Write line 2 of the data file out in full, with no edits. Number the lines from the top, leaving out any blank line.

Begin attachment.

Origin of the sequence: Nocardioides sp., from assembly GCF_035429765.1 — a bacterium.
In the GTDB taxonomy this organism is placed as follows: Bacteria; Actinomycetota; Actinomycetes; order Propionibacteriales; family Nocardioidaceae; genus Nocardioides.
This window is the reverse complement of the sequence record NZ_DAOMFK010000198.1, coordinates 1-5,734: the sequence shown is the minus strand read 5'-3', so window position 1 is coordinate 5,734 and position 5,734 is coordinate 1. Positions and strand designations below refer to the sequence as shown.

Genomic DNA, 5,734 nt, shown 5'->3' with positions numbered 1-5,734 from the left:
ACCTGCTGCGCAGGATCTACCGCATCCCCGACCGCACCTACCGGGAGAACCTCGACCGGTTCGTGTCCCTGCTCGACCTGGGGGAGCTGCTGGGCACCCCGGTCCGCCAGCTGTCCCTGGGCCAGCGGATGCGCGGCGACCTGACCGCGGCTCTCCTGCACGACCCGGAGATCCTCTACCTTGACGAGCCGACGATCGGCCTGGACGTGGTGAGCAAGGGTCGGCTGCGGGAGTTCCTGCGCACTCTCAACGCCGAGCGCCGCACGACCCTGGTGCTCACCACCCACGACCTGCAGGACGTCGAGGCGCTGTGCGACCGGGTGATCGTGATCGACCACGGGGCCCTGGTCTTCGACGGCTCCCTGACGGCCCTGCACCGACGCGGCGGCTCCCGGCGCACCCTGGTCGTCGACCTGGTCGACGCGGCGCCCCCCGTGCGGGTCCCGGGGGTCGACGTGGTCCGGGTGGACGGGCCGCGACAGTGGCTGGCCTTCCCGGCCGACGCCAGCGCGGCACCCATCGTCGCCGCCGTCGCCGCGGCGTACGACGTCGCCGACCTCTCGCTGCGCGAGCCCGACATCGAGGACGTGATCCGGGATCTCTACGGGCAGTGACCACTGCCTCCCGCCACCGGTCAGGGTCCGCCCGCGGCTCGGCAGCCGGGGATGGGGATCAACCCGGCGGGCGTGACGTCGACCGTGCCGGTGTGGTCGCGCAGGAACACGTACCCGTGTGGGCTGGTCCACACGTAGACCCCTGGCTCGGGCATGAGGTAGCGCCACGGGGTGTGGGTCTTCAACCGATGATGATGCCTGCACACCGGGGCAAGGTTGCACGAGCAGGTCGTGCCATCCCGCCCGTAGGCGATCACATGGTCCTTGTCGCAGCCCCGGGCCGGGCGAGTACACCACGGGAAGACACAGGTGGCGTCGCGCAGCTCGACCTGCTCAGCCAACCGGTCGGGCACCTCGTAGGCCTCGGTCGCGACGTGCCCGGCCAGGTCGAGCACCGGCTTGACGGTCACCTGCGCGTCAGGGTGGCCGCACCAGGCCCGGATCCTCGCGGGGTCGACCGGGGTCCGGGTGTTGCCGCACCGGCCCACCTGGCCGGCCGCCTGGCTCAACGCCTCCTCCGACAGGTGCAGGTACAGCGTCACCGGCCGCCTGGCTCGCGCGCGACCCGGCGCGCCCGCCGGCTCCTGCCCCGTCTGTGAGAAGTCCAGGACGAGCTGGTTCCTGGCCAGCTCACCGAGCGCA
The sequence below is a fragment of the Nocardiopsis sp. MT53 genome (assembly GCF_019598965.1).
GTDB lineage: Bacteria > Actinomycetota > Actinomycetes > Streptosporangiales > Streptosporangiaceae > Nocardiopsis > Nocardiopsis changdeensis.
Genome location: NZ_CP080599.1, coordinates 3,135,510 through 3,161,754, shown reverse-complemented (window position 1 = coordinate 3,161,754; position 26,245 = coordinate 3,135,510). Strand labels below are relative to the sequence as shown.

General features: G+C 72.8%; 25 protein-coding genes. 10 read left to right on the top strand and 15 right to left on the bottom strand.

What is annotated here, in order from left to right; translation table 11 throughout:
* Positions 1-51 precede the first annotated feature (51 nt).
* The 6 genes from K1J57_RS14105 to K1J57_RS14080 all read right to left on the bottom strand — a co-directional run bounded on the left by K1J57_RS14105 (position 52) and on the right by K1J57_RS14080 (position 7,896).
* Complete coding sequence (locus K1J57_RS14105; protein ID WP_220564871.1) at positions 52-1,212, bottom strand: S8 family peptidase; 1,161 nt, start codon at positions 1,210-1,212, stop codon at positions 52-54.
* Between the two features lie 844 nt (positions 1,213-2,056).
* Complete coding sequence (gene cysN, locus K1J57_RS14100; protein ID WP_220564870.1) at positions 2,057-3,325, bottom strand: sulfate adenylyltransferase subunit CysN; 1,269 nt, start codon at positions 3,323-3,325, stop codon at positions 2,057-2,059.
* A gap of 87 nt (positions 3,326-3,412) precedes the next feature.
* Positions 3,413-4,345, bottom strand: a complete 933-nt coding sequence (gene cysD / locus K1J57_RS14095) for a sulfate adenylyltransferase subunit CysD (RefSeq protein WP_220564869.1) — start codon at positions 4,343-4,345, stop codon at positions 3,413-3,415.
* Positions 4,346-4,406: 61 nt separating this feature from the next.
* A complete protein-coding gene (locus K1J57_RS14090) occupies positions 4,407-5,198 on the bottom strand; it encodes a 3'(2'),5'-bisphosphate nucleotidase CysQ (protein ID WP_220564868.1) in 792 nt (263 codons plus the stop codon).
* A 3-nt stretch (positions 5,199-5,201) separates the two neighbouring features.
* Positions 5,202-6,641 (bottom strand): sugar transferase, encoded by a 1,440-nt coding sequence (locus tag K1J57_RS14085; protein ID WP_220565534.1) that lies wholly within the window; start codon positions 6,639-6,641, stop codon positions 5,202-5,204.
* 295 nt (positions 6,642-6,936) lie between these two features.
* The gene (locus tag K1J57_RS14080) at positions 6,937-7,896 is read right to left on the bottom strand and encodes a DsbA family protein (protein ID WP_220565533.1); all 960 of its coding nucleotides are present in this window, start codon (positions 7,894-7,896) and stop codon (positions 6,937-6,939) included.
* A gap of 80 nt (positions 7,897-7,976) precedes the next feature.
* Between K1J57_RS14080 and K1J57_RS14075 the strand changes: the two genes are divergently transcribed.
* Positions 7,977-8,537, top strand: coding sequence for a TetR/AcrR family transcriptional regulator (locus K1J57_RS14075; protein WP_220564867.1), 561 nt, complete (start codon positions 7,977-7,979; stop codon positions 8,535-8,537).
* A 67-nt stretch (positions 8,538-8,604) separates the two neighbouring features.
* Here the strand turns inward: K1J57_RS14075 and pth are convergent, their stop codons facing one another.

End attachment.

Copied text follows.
In the GTDB taxonomy this organism is placed as follows: Bacteria; Actinomycetota; Actinomycetes; order Propionibacteriales; family Nocardioidaceae; genus Nocardioides.